Drug Treatment Centres or Private Torture Clinics?
On January 11, 2019, a fire at a drug rehabilitation centre in Guayaquil, Ecuador, claimed 18 patients’ lives. Locked into their rooms and forced to detox “cold turkey,” the victims couldn’t escape as flames engulfed the building.
Barricading patients in rooms as they endure agonizing withdrawal is one of many abusive tactics employed at “rehabs” in Ecuador. Some rehabs force patients to sleep on cold floors without blankets or mattresses, forbid them from using toothpaste or soap, and serve rotting food donated from grocery stores. Many centres do not allow patients to use the restroom during group therapy, which can last for hours. Others punish “troublesome” patients by beating them, forcing them to swim in freezing water, making them eat without utensils, or in one case, obligating other patients to defecate on them.
Dr. Ana Jacome, a clinical and forensic psychologist, has documented widespread abuse at treatment centres in Ecuador. She says the rationale behind these abuses is to “destroy the ego and replace it with a better one that doesn’t use drugs.”
Patients are told, “We will beat the devil out of you,” says Dr. Carla Alvarez, who specializes in drug policy research in Ecuador. “The clinics talk a lot about salvation of the soul.”
Other investigations have uncovered practices such as beatings patients with bats, wire, machetes and electric cables, leaving them for days in a deep, dirt hole to “think about the bad things they have done,” and sexual abuse.
Ironically, Ecuador’s attempts to reform drug policy may have inadvertently escalated the abuses. In 2008 the country changed its constitution to declare drug use a “public health problem,” released thousands of people convicted of drug crimes from prison, and promised to make drug treatment more available. But over a decade later, there are still not enough public treatment programs to meet demand. Ecuador has only 110 state-run treatment clinics for a population of nearly 17 million. Instead, uncertified private rehabs, where most of the abuses occur, have rushed to meet demand. Private clinics outnumber public treatment centres in Ecuador five to one.
“There is a market for private treatment centres because the law dictates that people have to go to treatment,” says Dr. Jacome.
Dr. Alvarez says that after reforms, Ecuador “traded prison for clinics.”
“We say [drug addiction] is a public health problem but we have never treated it that way in Ecuador,” she says.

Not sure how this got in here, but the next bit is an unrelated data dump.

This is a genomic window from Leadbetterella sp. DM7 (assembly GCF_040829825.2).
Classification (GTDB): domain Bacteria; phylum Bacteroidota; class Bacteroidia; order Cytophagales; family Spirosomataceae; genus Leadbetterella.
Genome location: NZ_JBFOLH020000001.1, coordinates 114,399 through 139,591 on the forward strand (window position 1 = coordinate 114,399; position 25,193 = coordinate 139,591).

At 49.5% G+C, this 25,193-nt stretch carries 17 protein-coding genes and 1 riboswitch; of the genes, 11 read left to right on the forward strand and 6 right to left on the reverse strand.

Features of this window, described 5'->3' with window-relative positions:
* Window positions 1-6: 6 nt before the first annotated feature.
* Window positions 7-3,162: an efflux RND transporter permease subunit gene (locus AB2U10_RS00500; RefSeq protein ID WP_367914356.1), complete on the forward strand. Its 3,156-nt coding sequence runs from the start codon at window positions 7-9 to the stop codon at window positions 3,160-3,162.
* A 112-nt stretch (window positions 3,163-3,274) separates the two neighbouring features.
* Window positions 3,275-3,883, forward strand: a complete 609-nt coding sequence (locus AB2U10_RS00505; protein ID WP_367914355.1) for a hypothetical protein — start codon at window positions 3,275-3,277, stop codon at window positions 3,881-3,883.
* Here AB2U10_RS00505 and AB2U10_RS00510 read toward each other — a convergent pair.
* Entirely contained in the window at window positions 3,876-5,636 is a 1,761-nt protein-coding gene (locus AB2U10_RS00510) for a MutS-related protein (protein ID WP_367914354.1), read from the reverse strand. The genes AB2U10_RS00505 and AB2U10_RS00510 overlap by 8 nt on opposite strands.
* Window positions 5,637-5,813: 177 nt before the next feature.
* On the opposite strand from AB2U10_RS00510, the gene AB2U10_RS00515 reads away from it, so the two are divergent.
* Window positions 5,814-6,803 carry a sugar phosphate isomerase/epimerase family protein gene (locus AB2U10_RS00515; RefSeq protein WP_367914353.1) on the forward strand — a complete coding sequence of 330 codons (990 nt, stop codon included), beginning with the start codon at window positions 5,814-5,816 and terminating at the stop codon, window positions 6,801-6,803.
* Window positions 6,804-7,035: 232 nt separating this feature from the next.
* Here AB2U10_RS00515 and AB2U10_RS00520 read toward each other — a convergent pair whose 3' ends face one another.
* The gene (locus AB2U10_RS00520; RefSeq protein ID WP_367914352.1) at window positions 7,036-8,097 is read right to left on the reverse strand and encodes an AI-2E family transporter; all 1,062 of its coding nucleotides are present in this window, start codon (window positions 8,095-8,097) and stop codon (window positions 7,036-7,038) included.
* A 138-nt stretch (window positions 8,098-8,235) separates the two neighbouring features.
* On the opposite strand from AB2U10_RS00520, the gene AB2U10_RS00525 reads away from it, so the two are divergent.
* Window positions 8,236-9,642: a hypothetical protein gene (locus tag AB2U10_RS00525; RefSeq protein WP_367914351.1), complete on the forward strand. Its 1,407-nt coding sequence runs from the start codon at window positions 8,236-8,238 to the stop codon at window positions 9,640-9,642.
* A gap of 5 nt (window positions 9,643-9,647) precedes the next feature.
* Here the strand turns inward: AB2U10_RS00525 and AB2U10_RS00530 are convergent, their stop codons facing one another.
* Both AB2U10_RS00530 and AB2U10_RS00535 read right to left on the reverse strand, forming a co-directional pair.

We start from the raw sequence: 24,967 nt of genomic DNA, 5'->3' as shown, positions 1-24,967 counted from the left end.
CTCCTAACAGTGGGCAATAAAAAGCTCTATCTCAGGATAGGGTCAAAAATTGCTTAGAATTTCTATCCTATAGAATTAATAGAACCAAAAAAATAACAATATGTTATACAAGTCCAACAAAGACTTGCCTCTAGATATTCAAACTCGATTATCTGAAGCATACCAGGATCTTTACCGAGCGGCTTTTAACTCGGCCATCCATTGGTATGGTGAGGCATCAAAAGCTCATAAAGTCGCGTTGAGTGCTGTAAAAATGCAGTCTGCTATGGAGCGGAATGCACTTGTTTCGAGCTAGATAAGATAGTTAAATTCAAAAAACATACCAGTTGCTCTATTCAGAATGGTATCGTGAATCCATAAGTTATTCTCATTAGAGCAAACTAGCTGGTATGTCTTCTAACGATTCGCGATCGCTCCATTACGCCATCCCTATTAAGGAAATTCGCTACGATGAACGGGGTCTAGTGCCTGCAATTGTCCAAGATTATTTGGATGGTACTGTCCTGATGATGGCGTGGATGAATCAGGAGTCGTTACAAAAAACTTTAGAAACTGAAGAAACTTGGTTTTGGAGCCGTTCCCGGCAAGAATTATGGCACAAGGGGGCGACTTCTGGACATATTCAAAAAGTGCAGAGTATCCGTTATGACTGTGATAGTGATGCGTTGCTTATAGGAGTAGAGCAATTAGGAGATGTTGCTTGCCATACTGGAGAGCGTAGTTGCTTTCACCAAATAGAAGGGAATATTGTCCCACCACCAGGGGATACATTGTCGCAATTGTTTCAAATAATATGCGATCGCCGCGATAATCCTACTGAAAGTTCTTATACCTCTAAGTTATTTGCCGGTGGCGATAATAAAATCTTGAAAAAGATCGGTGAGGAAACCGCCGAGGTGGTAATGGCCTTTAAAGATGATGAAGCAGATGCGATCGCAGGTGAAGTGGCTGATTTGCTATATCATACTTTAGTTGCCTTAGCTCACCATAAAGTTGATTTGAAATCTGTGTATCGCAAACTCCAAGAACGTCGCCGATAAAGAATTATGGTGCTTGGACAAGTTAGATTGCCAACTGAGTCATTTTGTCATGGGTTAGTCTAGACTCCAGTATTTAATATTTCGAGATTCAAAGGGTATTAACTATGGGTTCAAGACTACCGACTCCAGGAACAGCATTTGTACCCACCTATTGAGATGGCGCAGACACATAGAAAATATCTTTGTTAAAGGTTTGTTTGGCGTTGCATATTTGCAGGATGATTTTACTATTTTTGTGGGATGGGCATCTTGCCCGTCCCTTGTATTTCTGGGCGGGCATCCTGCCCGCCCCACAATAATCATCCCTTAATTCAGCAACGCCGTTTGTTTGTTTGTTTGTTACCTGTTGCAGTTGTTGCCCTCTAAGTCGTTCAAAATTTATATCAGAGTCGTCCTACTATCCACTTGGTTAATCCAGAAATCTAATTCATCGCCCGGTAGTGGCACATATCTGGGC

Recently, the Ecuadorian government has tried to investigate and close down abusive treatment centres. In 2018, the government shut down 67 centres, most of them clandestine. But abuses continue.
Unfortunately, human rights violations at treatment centres are not limited to Ecuador. The UN Human Rights Council has documented cases of physical and sexual violence and forced labor at centres throughout Southeast Asia. The International Drug Policy Consortium issued a report on abuses in Latin America, whose practices include “hunting parties” in Guatemala that round up people who use drugs and force them into treatment. The United States has a documented history of drug treatment centre abuses, including forced labor, verbal abuse, and compulsory treatment in prison even for people who have not been convicted of a crime.
Abusive and inhumane treatment continues because even countries that claim drug use is a public health issue contradict that claim by criminalizing drug possession and sale.
“As long as drug use is prohibited, it is difficult to have a treatment system that is anything other than repressive,” says Dr. Jacome.
Ironically, although scientists define those with substance use disorder as people with “difficulties in controlling [use and] persisting in [use] despite harmful consequences,” we make every attempt to control substance use through punitive policy. We will not see change until this paradox is resolved.
*Tessie is a writer and drug policy advocate in Raleigh, North Carolina. Her articles explore topics such as criminal justice reform, drug policy and harm reduction. She previously served as the advocacy and communications coordinator for the North Carolina Harm Reduction Coalition, a statewide nonprofit that advances drug policy and criminal justice reform. During that time, she played a pivotal role in helping to legalize syringe exchange programs and expand access to naloxone. You can find her at her website or on Instagram.